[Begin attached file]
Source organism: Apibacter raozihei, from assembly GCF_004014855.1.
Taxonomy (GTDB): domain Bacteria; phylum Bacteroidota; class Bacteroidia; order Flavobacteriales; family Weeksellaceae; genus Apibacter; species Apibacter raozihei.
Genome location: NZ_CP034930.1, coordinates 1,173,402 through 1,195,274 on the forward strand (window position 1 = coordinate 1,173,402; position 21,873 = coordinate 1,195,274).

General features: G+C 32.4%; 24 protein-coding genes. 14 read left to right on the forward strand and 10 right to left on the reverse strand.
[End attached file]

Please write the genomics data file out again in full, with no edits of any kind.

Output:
Source organism: Apibacter raozihei, from assembly GCF_004014855.1.
Taxonomy (GTDB): domain Bacteria; phylum Bacteroidota; class Bacteroidia; order Flavobacteriales; family Weeksellaceae; genus Apibacter; species Apibacter raozihei.
Genome location: NZ_CP034930.1, coordinates 1,173,402 through 1,195,274 on the forward strand (window position 1 = coordinate 1,173,402; position 21,873 = coordinate 1,195,274).

General features: G+C 32.4%; 24 protein-coding genes. 14 read left to right on the forward strand and 10 right to left on the reverse strand.